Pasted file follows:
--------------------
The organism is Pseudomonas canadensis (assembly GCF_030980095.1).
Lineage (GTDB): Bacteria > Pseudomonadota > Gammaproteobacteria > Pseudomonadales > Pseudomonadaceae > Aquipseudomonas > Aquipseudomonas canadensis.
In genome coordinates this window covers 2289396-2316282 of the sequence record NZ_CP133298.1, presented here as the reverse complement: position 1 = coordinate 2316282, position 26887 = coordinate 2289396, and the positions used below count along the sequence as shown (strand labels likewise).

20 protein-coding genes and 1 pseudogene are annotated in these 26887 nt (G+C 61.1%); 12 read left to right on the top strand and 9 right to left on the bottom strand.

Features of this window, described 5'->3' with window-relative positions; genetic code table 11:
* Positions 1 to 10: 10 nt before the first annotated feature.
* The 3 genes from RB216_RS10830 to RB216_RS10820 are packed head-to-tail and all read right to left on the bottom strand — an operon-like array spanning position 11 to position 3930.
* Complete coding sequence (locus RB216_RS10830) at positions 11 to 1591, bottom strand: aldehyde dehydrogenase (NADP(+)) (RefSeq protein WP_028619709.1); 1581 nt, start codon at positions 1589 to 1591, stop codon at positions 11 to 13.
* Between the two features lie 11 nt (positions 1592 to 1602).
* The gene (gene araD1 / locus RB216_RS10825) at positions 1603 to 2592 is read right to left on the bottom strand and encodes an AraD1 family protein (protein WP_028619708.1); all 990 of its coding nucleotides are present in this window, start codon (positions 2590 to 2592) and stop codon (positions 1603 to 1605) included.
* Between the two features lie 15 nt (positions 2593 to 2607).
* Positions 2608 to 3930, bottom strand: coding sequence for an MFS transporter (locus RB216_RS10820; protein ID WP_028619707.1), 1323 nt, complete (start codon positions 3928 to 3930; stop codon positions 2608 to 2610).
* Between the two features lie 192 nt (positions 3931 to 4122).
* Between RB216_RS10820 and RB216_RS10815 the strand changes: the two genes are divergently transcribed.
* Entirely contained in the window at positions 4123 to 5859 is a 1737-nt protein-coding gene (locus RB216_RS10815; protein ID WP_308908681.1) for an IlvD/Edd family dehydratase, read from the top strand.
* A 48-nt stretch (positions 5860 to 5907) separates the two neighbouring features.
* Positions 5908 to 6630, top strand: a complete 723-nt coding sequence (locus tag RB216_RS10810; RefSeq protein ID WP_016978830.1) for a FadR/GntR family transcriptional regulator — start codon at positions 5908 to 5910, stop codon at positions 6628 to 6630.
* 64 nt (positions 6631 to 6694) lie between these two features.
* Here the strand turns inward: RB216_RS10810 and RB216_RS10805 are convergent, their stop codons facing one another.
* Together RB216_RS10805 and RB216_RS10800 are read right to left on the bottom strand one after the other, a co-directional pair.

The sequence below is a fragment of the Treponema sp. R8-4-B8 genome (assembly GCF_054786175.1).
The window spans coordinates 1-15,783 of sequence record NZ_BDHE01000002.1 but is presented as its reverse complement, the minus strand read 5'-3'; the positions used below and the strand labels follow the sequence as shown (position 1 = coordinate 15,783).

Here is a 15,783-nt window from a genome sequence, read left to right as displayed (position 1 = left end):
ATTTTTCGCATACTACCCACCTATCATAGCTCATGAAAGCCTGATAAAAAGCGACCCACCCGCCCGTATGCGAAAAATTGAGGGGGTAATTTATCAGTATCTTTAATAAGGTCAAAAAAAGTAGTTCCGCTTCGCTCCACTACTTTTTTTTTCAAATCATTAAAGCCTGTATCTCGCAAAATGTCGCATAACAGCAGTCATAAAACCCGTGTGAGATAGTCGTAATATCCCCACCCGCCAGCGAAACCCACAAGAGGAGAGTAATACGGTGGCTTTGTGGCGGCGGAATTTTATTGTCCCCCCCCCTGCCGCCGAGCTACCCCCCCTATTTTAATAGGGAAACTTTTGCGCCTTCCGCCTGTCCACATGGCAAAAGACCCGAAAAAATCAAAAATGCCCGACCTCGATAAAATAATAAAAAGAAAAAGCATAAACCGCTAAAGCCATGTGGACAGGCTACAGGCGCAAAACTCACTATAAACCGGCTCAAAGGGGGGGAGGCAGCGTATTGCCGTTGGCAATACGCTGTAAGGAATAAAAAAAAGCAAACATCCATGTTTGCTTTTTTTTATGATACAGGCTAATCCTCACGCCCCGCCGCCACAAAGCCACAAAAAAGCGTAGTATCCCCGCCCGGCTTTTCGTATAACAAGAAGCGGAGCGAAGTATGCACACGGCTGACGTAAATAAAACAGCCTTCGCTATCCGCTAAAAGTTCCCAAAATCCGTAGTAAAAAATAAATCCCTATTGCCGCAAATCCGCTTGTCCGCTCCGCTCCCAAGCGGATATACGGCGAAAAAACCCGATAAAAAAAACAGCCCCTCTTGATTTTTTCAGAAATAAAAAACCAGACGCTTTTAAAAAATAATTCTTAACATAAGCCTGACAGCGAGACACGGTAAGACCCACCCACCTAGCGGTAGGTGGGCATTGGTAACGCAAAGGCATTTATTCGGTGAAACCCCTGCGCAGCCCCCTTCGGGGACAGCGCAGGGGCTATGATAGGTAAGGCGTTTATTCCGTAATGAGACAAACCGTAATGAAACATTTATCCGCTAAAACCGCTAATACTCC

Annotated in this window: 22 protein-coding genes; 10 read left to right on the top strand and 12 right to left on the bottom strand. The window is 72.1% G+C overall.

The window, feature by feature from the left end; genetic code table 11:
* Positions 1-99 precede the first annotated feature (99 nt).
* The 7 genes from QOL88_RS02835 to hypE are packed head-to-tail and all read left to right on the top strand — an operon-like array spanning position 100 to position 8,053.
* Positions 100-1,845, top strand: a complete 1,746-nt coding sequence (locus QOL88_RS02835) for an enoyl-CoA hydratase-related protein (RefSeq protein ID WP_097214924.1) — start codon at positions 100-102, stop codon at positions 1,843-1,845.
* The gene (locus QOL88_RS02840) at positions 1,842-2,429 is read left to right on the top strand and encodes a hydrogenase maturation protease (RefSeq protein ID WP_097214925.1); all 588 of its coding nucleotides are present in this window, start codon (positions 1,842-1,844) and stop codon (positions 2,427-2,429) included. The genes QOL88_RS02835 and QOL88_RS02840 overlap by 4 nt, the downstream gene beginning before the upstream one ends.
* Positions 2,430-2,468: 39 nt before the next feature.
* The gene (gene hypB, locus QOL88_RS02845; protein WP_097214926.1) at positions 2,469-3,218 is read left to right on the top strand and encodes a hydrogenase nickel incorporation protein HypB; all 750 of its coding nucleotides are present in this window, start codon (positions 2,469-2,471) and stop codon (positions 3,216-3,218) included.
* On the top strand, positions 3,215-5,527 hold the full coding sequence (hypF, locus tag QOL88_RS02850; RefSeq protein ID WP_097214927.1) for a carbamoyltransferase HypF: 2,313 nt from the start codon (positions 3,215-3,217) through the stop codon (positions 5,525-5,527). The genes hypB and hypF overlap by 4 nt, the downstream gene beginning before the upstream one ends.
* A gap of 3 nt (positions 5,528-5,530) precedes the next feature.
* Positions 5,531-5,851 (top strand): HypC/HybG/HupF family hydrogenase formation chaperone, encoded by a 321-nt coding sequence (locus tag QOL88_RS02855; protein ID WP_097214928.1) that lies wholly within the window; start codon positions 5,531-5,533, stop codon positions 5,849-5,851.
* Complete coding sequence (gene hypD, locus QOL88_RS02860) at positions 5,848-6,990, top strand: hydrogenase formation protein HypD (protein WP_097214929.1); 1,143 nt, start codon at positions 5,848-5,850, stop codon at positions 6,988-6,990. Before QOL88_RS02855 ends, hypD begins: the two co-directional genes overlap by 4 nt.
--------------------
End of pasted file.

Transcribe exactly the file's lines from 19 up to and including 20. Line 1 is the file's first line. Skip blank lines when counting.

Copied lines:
* Here the strand turns inward: RB216_RS10810 and RB216_RS10805 are convergent, their stop codons facing one another.
* Together RB216_RS10805 and RB216_RS10800 are read right to left on the bottom strand one after the other, a co-directional pair.